Creo Simulate > Creo Simulate Verification Guide > Verification Overview
Verification Overview
Creo Simulate is a family of design analysis products. The main products are Structure and Thermal. Several optional modules are tightly integrated with these main products.
Creo Simulate documentation is written for mechanical engineers. It assumes a working knowledge of mechanical engineering theory, terminology, and practice. However, you do not need any specialized knowledge of design analysis to use Creo Simulate software or its documentation.
Read the following topics for information on using this book, Verification Guide, and for an overview of the documentation available for the current release. This preface covers:
Using This Guide
Using This Guide
The Verification Guide uses a series of problems, based on finite element models and mechanism analysis models for which analytic solutions are known, to demonstrate the accuracy and efficiency of Creo Simulate in the design analysis process.
Results are compared to those obtained using traditional analysis codes such as ANSYS, NASTRAN, and NAFEMS, or to theory. A number of problems are drawn from the well-known MacNeal-Harder finite element problem set.
The models used in this guide are located on the Creo installation disc. When you install Creo Simulate the models are saved to the folder <Load_Point>/Common Files/mech/ms_verf. You can use the models to rerun the studies on your platform.
There is a separate section in this guide for models verified by each of the Creo Simulate analysis types: Structure, Thermal, Vibration, Buckling, and Nonlinear. There is also a section for Structure optimization models.
Here are the topics covered in this guide:
Structure Models
Describes several static analysis problems and compares results.
Describes several modal analysis problems and compares results.
Thermal Models
Describes steady state thermal analysis problems and compares results.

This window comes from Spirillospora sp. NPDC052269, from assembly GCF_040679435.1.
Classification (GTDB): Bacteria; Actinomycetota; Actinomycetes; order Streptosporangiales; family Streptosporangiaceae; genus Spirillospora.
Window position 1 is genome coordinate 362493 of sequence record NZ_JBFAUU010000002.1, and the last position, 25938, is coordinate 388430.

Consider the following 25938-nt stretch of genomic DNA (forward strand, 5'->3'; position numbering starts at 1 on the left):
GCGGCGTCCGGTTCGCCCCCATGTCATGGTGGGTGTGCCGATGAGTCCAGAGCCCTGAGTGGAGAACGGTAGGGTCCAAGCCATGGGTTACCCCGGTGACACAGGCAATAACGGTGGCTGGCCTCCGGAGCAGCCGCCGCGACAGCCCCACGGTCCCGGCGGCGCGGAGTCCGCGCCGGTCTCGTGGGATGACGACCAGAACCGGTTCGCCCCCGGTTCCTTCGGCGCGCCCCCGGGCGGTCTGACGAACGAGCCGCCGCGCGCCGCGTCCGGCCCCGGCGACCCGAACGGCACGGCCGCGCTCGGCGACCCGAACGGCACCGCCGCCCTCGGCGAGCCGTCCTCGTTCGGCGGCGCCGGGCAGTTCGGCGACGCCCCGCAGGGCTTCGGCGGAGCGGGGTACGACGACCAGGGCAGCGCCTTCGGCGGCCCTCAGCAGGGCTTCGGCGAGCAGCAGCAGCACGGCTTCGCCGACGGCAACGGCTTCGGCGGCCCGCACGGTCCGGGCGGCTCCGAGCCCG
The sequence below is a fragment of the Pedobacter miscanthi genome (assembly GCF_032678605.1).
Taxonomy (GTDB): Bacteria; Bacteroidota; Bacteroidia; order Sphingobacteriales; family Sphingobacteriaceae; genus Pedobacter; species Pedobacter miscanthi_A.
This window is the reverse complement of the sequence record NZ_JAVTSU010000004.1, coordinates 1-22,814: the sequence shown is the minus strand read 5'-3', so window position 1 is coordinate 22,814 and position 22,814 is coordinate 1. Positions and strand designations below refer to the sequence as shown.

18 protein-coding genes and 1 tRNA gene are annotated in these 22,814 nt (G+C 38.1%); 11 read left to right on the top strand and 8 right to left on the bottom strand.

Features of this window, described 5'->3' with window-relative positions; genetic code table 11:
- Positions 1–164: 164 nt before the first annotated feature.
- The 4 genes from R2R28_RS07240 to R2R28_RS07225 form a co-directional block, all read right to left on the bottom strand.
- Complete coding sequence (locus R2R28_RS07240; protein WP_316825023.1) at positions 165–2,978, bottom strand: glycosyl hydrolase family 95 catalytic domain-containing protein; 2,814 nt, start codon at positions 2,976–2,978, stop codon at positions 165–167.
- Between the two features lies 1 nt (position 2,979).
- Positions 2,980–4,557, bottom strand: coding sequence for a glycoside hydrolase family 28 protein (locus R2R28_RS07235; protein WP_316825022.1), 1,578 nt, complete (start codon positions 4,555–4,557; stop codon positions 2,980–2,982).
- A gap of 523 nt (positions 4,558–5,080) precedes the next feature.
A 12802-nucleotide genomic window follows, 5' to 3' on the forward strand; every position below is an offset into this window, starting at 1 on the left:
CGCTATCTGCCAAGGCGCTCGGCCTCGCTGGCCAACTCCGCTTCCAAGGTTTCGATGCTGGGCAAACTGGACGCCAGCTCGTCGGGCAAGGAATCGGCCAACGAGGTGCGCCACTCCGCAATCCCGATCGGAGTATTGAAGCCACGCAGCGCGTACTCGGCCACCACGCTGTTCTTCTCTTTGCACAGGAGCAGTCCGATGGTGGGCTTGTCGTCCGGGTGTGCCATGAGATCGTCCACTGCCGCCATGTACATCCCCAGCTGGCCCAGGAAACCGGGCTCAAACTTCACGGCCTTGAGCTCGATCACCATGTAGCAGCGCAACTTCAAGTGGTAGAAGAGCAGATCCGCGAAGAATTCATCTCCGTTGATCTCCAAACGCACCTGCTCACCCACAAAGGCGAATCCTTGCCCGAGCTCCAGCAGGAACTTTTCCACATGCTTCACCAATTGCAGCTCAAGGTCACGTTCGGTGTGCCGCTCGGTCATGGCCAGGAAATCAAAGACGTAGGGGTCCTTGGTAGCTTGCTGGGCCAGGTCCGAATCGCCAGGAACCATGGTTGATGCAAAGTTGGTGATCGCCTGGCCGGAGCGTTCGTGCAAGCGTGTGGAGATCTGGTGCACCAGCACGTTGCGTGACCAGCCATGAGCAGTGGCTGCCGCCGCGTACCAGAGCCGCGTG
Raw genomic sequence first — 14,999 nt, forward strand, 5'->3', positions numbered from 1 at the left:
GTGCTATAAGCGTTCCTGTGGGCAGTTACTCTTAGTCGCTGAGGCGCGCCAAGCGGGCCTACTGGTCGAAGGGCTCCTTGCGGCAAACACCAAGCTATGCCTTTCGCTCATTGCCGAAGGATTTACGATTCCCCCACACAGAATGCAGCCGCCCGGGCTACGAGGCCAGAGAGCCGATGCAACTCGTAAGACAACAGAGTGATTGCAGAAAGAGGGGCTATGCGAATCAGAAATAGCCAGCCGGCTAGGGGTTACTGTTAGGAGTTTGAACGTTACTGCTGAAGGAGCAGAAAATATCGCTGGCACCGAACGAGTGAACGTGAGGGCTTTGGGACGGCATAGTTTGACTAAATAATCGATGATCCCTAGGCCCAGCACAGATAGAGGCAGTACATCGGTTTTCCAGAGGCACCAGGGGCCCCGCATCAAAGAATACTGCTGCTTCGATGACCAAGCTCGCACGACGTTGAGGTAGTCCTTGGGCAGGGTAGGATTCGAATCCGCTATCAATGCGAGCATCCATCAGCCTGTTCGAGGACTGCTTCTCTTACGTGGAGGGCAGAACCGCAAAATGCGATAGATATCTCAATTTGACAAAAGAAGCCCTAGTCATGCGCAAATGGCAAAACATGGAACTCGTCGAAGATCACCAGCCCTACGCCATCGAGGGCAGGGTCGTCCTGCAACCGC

Describes transient thermal analysis problems and compares results.
Vibration Models
Describes a dynamic time response analysis problem and compares results.
Describes a dynamic frequency response analysis and compares results.
Describes a dynamic shock response analysis problem and compares results.
Describes dynamic random response analysis problems and compares results for Structure with benchmark results.
Buckling Models
Describes a buckling analysis problem and compares results.
Nonlinear Models
Describes 2D and 3D contact problems and compares results.
Describes a prestress modal analysis problem and compares results.
Describes a large deformation analysis problem and compares results.
Describes static analyis with elasto-plastic material and compares results.
Optimization Models
Describes an optimized static structural model.
The results in this guide are from the current release of Creo Simulate.
If you are running these programs on a different platform, your results and what you see on the screen may differ slightly from the results and graphics in this document. We have not discovered any significant differences in any results on the different platforms that we support.
Identification System
The verification problems are identified by their study name. For example, mvsm003 indicates that this is the third Structure modal analysis problem in the Verification Guide. The study names are determined by the following convention:
First two alphabetic characters:
mv — Creo Simulate Verification
Third alphabetic character:
s — Structure
t — Thermal
o — Optimization
Fourth alphabetic character:
m — Modal
s — Static
l — Laminate
t — Dynamic Time Response
f — Dynamic Frequency Response
k — Dynamic Shock Response
b — Buckling
c — Contact
d — Large Deformation
p — Prestress
s — Steady-State
t — Transient
o — Optimization
Three digit numeral:
001 — Sequential problem number
Use these design study names if you want to run a study or review results.
Results Conventions
This section describes the conventions used in the results table included for each problem. Following is an example of a results table:
% Difference